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Lord David Cecil - Muses & the Beau Monde



Lord Edward Christian David Gascoyne-Cecil, CH, born 9 April 1902, was a British biographer, historian, and scholar.



David Cecil was the youngest of the four children of James Gascoyne-Cecil, 4th Marquess of Salisbury, and the former Lady Cicely Gore. His siblings were Lady Beatrice Edith Mildred Cecil (later Baroness Harlech), Robert Gascoyne-Cecil, 5th Marquess of Salisbury and Lady Mary Alice Cecil (later Mary Cavendish, Duchess of Devonshire).





Cecil was a delicate child, suffering from a tubercular gland in his neck at the age of 8 years, and after an operation he spent a great deal of time in bed, where he developed his love of reading. Because of his delicate health his parents sent him to Eton College later than other boys, and he survived the experience by spending one day a week in bed. After school he went on to Christ Church, Oxford, as an undergraduate.


The Uffizi Society, Oxford, c. 1920, Cecil front row, 3rd from right

 


Cecil read Modern History at Oxford and in 1924 obtained first-class honours. From 1924 to 1930 he was a Fellow of Wadham College, Oxford. With his first publication, The Stricken Deer (1929), a sympathetic study of the poet Cowper, he made an immediate impact as a literary historian. Studies followed on Walter Scott, early Victorian novelists andJane Austen.




 


During the 1920s Cecil struck up a friendship with societal hostess Lady Ottoline Morrell, spending time at her country house Garsington Manor, in the village of Garsington, near Oxford. Garsington hosted an array of artists, writers and intellectuals including D. H. Lawrence, T. S. Eliot, E. M. Foster, Bertrand Russell, Virginia Woolf and Siegfried Sassoon. Lady Ottoline was a prolific amateur photographer and took many photos of Cecil throughout the 20s and 30s. Her photo albums are now in the National Portrait Gallery archive.





 


In 1932 Cecil married Rachel MacCarthy, daughter of the literary journalist Sir Desmond MacCarthy. They had three children - actor Jonathan Hugh; a second son, actor, historian and journalist Hugh Peniston; and Alice Laura a literary agent.





Sir Isaiah Berlin & Lord David Cecil

In 1939 he became a Fellow of New College, Oxford, where he remained a Fellow until 1969, when he became an Honorary Fellow.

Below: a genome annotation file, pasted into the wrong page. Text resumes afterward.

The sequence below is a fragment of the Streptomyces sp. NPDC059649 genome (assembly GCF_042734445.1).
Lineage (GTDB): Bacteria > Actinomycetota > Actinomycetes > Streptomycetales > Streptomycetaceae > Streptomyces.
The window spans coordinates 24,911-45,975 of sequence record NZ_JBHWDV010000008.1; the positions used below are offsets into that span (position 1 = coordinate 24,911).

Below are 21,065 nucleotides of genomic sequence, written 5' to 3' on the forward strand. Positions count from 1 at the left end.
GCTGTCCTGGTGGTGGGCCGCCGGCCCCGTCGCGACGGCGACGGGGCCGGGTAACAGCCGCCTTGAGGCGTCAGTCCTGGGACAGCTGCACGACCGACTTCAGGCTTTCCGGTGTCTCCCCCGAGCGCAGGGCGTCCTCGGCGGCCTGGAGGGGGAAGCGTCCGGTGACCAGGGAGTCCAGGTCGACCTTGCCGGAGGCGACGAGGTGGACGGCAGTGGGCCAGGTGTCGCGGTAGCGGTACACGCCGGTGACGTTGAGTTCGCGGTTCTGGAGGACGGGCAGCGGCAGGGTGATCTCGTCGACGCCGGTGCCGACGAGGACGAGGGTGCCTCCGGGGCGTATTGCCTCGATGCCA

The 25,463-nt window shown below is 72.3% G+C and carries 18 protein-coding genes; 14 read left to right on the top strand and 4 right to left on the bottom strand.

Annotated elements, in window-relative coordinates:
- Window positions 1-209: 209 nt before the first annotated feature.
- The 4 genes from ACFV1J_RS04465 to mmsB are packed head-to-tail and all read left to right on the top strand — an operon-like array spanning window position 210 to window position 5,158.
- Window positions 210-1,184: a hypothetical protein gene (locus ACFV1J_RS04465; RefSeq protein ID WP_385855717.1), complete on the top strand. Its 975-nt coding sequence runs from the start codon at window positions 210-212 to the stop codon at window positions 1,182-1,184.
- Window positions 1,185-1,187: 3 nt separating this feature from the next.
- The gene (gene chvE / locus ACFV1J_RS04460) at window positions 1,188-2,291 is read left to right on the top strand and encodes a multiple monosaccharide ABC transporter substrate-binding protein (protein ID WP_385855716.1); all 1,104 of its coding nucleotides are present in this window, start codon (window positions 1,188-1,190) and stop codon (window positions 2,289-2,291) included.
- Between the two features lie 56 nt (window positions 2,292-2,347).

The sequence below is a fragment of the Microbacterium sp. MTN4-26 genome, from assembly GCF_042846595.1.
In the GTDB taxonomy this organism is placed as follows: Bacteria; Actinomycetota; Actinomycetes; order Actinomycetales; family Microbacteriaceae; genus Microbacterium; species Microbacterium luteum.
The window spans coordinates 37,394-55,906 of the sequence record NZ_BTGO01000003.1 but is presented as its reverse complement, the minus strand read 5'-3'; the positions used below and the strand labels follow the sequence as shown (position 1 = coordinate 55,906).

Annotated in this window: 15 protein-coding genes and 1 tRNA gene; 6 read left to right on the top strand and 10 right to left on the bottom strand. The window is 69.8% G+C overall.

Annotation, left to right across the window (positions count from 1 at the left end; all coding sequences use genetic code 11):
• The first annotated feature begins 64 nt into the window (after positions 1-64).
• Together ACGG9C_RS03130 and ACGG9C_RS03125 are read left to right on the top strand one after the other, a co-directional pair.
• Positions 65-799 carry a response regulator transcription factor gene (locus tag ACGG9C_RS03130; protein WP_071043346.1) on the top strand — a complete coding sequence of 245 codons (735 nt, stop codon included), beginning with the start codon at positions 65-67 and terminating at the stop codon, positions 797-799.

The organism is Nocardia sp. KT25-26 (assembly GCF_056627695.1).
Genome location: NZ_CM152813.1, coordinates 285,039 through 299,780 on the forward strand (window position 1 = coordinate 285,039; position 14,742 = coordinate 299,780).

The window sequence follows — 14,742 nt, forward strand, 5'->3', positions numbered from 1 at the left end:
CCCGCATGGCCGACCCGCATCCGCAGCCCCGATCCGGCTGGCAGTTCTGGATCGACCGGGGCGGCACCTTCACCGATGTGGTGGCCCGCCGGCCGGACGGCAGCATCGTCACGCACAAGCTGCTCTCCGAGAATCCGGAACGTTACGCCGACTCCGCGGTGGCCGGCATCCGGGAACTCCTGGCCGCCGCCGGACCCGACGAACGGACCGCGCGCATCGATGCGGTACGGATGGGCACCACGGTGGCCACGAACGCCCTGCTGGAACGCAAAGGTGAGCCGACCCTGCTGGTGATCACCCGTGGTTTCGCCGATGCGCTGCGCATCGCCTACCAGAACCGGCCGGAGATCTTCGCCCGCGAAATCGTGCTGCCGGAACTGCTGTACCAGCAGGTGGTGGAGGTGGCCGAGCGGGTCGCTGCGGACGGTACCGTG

In 1947 he became Professor of Rhetoric at Gresham College, London, for a year; but in 1948 he returned to the University of Oxford and remained a Professor of English Literature there until 1970. For a time Cecil was an associate of the literary group known as the "Inklings", which included notable authors such as J.R.R. Tolkien, C.S. Lewis, and Owen Barfield.



While a professor at New College Cecil's pupils included Kingsley Amis, Bidhu Bhusan Das, R. K. Sinha, John Bayley, the Milton scholar Dennis Burden, and Ludovic Kennedy. Neil Powell describes Amis's relationship with him, or lack of a relationship, as follows:



[Amis's] allocated supervisor was Lord David Cecil, who seemed disinclined to supervise anything at all; after a term and a half had passed without any contact between them, Kingsley decided to go in search of him at New College. This caused much amusement at the porters' lodge, as if he had asked for the Shah of Persia: 'Oh no, sir. Lord David? Oh, you'd have to get up very early in the morning to get hold of him. Oh dear, oh dear. Lord David in college, well I never did.'


 


During his academic career Cecil published studies of Hardy, Thomas Gray and Dorothy Osborne, Shakespeare and Walter Pater. As well as his literary studies he also published a two-volume historical biography of Lord Melbourne (to whom he was distantly related) and appreciations of visual artists - Augustus John, Max Beerbohm, Samuel Palmer and Edward Burne-Jones. In retirement he published further literary and biographic studies of Walter de la Mare, Jane Austen, Charles Lamb and Desmond MacCarthy, as well as a history of his own family, The Cecils of Hatfield House and an account of Some Dorset Country Houses. His anthology of writers who had given him special pleasure, Library Looking Glass, appeared in 1975.




 


Rachel Cecil died in 1982. Lord David Cecil died 1 January 1986, aged 83, in Cranborne, Dorset, England.




 




 


Reading Recommendations & Content Considerations




Desert Island Discs - Lord David Cecil